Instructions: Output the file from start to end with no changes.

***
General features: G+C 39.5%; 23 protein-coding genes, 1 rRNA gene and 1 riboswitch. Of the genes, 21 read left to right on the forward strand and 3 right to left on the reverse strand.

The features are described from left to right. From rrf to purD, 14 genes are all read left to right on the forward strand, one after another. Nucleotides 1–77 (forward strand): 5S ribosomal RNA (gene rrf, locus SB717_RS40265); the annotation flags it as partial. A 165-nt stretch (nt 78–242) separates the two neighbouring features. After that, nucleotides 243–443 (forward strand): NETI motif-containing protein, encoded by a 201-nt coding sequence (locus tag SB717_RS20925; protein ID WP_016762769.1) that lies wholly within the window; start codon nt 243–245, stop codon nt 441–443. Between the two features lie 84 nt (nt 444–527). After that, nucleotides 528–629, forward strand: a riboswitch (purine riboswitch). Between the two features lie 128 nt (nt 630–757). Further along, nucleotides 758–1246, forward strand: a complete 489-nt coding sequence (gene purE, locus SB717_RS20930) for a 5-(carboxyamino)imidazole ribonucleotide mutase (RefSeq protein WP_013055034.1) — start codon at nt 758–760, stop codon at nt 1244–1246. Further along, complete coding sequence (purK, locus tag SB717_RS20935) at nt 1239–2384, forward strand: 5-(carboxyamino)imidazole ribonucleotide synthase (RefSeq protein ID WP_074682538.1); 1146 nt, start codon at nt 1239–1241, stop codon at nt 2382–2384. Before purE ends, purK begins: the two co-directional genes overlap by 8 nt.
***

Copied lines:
General features: G+C 39.5%; 23 protein-coding genes, 1 rRNA gene and 1 riboswitch. Of the genes, 21 read left to right on the forward strand and 3 right to left on the reverse strand.

The features are described from left to right. From rrf to purD, 14 genes are all read left to right on the forward strand, one after another. Nucleotides 1–77 (forward strand): 5S ribosomal RNA (gene rrf, locus SB717_RS40265); the annotation flags it as partial. A 165-nt stretch (nt 78–242) separates the two neighbouring features. After that, nucleotides 243–443 (forward strand): NETI motif-containing protein, encoded by a 201-nt coding sequence (locus tag SB717_RS20925; protein ID WP_016762769.1) that lies wholly within the window; start codon nt 243–245, stop codon nt 441–443. Between the two features lie 84 nt (nt 444–527). After that, nucleotides 528–629, forward strand: a riboswitch (purine riboswitch). Between the two features lie 128 nt (nt 630–757). Further along, nucleotides 758–1246, forward strand: a complete 489-nt coding sequence (gene purE, locus SB717_RS20930) for a 5-(carboxyamino)imidazole ribonucleotide mutase (RefSeq protein WP_013055034.1) — start codon at nt 758–760, stop codon at nt 1244–1246. Further along, complete coding sequence (purK, locus tag SB717_RS20935) at nt 1239–2384, forward strand: 5-(carboxyamino)imidazole ribonucleotide synthase (RefSeq protein ID WP_074682538.1); 1146 nt, start codon at nt 1239–1241, stop codon at nt 2382–2384. Before purE ends, purK begins: the two co-directional genes overlap by 8 nt.